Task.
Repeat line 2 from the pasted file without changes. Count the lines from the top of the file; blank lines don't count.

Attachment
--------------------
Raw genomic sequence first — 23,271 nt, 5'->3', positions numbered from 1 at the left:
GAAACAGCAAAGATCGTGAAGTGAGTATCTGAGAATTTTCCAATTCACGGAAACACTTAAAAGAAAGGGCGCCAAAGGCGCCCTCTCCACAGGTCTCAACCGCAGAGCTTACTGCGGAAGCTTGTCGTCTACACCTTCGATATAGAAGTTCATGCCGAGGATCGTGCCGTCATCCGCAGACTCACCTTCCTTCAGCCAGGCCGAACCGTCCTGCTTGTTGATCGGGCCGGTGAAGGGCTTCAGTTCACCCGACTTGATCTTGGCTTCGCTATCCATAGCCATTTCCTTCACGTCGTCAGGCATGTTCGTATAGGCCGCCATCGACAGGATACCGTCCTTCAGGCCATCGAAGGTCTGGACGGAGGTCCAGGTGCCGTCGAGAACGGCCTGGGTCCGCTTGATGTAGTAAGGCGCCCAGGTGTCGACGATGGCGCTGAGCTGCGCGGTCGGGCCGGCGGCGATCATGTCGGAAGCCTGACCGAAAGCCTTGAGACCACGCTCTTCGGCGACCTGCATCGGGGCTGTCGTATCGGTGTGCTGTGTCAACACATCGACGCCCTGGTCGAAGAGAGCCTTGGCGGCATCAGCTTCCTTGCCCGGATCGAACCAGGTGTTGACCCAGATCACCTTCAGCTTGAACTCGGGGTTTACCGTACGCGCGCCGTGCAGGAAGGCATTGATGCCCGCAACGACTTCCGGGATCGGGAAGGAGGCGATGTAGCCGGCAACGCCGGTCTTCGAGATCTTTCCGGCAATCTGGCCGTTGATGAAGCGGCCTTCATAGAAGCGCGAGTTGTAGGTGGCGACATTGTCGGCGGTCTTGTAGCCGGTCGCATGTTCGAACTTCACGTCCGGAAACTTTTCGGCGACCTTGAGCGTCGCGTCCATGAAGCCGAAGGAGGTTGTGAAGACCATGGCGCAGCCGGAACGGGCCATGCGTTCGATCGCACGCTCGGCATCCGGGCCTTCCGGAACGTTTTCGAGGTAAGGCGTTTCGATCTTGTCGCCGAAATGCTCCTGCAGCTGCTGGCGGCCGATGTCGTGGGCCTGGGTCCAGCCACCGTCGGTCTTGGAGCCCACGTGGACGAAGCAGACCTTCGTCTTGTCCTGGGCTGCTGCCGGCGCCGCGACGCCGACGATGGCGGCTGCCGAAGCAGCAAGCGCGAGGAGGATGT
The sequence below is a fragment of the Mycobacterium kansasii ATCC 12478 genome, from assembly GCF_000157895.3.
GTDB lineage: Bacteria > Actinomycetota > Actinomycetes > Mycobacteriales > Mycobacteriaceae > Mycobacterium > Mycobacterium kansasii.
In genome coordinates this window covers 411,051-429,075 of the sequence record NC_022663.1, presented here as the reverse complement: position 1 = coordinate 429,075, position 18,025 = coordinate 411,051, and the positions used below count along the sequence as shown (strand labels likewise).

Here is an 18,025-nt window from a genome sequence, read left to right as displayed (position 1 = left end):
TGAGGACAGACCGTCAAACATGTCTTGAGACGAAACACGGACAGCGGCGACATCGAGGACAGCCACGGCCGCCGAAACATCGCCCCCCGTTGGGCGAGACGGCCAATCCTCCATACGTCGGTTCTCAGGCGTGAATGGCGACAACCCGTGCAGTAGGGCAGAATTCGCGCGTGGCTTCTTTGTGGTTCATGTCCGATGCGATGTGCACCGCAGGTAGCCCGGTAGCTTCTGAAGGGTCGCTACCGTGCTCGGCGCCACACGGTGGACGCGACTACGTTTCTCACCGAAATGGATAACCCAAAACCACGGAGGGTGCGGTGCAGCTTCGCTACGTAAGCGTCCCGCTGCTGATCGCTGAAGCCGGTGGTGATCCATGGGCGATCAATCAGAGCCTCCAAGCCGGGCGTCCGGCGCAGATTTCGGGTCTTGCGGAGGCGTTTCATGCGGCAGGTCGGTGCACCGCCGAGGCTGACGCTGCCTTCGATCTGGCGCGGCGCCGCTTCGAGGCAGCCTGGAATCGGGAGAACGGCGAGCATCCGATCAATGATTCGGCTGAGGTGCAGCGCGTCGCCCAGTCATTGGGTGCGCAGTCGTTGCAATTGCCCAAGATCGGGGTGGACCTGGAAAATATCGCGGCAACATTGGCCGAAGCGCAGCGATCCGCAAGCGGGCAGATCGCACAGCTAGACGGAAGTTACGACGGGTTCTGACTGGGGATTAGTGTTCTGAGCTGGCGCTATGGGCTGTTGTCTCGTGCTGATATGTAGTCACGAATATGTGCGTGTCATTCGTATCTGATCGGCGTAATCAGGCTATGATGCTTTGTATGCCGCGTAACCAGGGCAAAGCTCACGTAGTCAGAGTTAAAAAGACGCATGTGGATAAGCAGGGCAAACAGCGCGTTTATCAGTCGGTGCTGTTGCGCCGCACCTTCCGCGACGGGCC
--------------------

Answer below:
GAAACAGCAAAGATCGTGAAGTGAGTATCTGAGAATTTTCCAATTCACGGAAACACTTAAAAGAAAGGGCGCCAAAGGCGCCCTCTCCACAGGTCTCAACCGCAGAGCTTACTGCGGAAGCTTGTCGTCTACACCTTCGATATAGAAGTTCATGCCGAGGATCGTGCCGTCATCCGCAGACTCACCTTCCTTCAGCCAGGCCGAACCGTCCTGCTTGTTGATCGGGCCGGTGAAGGGCTTCAGTTCACCCGACTTGATCTTGGCTTCGCTATCCATAGCCATTTCCTTCACGTCGTCAGGCATGTTCGTATAGGCCGCCATCGACAGGATACCGTCCTTCAGGCCATCGAAGGTCTGGACGGAGGTCCAGGTGCCGTCGAGAACGGCCTGGGTCCGCTTGATGTAGTAAGGCGCCCAGGTGTCGACGATGGCGCTGAGCTGCGCGGTCGGGCCGGCGGCGATCATGTCGGAAGCCTGACCGAAAGCCTTGAGACCACGCTCTTCGGCGACCTGCATCGGGGCTGTCGTATCGGTGTGCTGTGTCAACACATCGACGCCCTGGTCGAAGAGAGCCTTGGCGGCATCAGCTTCCTTGCCCGGATCGAACCAGGTGTTGACCCAGATCACCTTCAGCTTGAACTCGGGGTTTACCGTACGCGCGCCGTGCAGGAAGGCATTGATGCCCGCAACGACTTCCGGGATCGGGAAGGAGGCGATGTAGCCGGCAACGCCGGTCTTCGAGATCTTTCCGGCAATCTGGCCGTTGATGAAGCGGCCTTCATAGAAGCGCGAGTTGTAGGTGGCGACATTGTCGGCGGTCTTGTAGCCGGTCGCATGTTCGAACTTCACGTCCGGAAACTTTTCGGCGACCTTGAGCGTCGCGTCCATGAAGCCGAAGGAGGTTGTGAAGACCATGGCGCAGCCGGAACGGGCCATGCGTTCGATCGCACGCTCGGCATCCGGGCCTTCCGGAACGTTTTCGAGGTAAGGCGTTTCGATCTTGTCGCCGAAATGCTCCTGCAGCTGCTGGCGGCCGATGTCGTGGGCCTGGGTCCAGCCACCGTCGGTCTTGGAGCCCACGTGGACGAAGCAGACCTTCGTCTTGTCCTGGGCTGCTGCCGGCGCCGCGACGCCGACGATGGCGGCTGCCGAAGCAGCAAGCGCGAGGAGGATGT